Why So Many Entrepreneurs Move to San Francisco -- And How You Can Get the Same Benefits, Wherever You Are
A young woman was sweeping the lobby of the Park Hotel in the SoMa section of San Francisco, the neighborhood south of Market Street. The lobby had muted green walls with benches that looked ripped out of a diner. It wasn't truly a hotel, rather it was affordable housing with shared bathrooms. As she continued sweeping, she noticed a photographer snapping a picture. Over 35 years later, the resulting photo appeared as part of a photo series on the gentrification of SoMa. Since that time, San Francisco, and SoMa in particular, has gone from impoverished to unaffordable.
Office space in the formerly rundown SoMa neighborhood now rents for an average of $72.50 per square foot (matching pricey Manhattan), and studio apartments sell for an average of over $1,200 per square foot, which means that a small 450-square-foot studio costs more than $540,000, which is enough to buy a McMansion in many suburbs. As for the Park Hotel, it has turned into a techie commune where aspiring entrepreneurs and software engineers can rent minuscule rooms for $1,000 per month.
So, why are people moving there in droves?
Somewhere along the way, SoMa turned into one of the epicenters of the startup industry. In its immediate vicinity, you'll find the headquarters of Twitter, Salesforce, Pinterest and Zynga, as well as offices for major companies including Google, Yelp and Adobe. As more and more tech companies migrate to the neighborhood, more people seem to want to follow their path. Engineers want to be near other engineers. CEOs want to be near other CEOs.
Sociologists call this effect clustering.
For decades, Richard Florida, best known for his book The Rise of the Creative Class, has been studying the impact that density has on creativity. In one study, he and a research team studied over 240 different metropolitan areas, and compared the density of creative workers to the number of patents -- a reflection of the level of innovation. They found that as density increased, and creative people found themselves more tightly packed, the number of patents also went up. Florida explained to me how big this impact was: "Places with high degrees of creative density were six times more innovative than places with low levels of creative density." It wasn't simply about high numbers of creatives in one geographical area; to spur them to best innovate, you needed them right on top of one another.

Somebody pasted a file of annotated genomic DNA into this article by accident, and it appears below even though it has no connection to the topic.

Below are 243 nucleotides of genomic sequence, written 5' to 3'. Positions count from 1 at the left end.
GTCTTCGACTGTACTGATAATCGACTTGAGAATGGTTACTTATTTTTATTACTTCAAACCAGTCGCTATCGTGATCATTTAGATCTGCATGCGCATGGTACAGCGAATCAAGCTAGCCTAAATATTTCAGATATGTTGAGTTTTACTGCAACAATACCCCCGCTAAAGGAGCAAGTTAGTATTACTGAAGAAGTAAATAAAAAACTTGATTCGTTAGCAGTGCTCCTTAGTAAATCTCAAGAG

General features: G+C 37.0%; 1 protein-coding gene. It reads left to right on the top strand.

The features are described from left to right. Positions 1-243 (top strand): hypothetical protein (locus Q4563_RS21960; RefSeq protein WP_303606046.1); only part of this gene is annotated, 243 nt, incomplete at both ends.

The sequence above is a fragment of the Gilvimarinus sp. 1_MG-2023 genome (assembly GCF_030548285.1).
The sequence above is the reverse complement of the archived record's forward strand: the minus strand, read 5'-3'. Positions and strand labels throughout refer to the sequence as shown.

The reason has to do with what academics call knowledge spillover. This is the process by which ideas are shared among people and institutions as they meet, network and talk to one another. When an artist lets it drop to another artist that they have discovered a new technique, or a researcher mentions a new technology to an entrepreneur, the knowledge transfers -- or spills -- to another person in the network. In essence, the teaching process is ongoing and everlasting.
Density is useful not only for finding teachers and mentors, but also collaborators. Says Florida, "In a great urban area, there are lots of talented people competing and collaborating, combining and recombining, forming and reforming with one another. Out of that very Darwinian process, out of that Darwinian profit motive, you begin to get great successes."
For these spillovers to happen, face-to-face relationships are also critical. It's not enough for people to know each other. Close physical proximity means that you and I bump into each other at the corner coffee shop, or while we're waiting for the bus, which gives us ample opportunities for impromptu meetings.
To become members of this environment, we are willing to pay premium prices to live and work in places like SoMa. Sure, the architecture is unique, and there are some historic buildings. But, the big driver is that the people we want to learn from live there.
Membership in a cluster like SoMa is essential to finding a master teacher.
Now, it goes without saying that not everyone can afford to move to one of these dense, overpriced areas. But, visiting, commuting or spending as much time as you can there is essential to accessing the teachers who can accelerate creative success.
Once you find yourself there, the mechanism for finding teachers is straightforward: curiosity. Be like Wallach and ask questions; make it clear you want to learn. Successful people tend to admire this quality, and will be more willing to take you under their wing. If you're already experienced, find people who know something specific that you don't know and ask them questions.
If you do this, you increase the odds of finding one or more master teachers, the first of the four necessary members of your creative community. These teachers will show you the patterns and formulas of your field so you don't have to start from scratch. They will also give you the feedback you need to master your craft more quickly,.
The science of deliberate practice suggests that we all need to learn from someone more advanced than we are. But, it's not enough to just learn the craft; eventually we also have to create something. The next member of your creative community is essential for executing your ideas.
Adapted from The Creative Curve: How to Develop the Right Idea at the Right Time © 2018 by Allen Gannett. Published by Currency, an imprint of the Crown Publishing Group, a division of Penguin Random House LLC.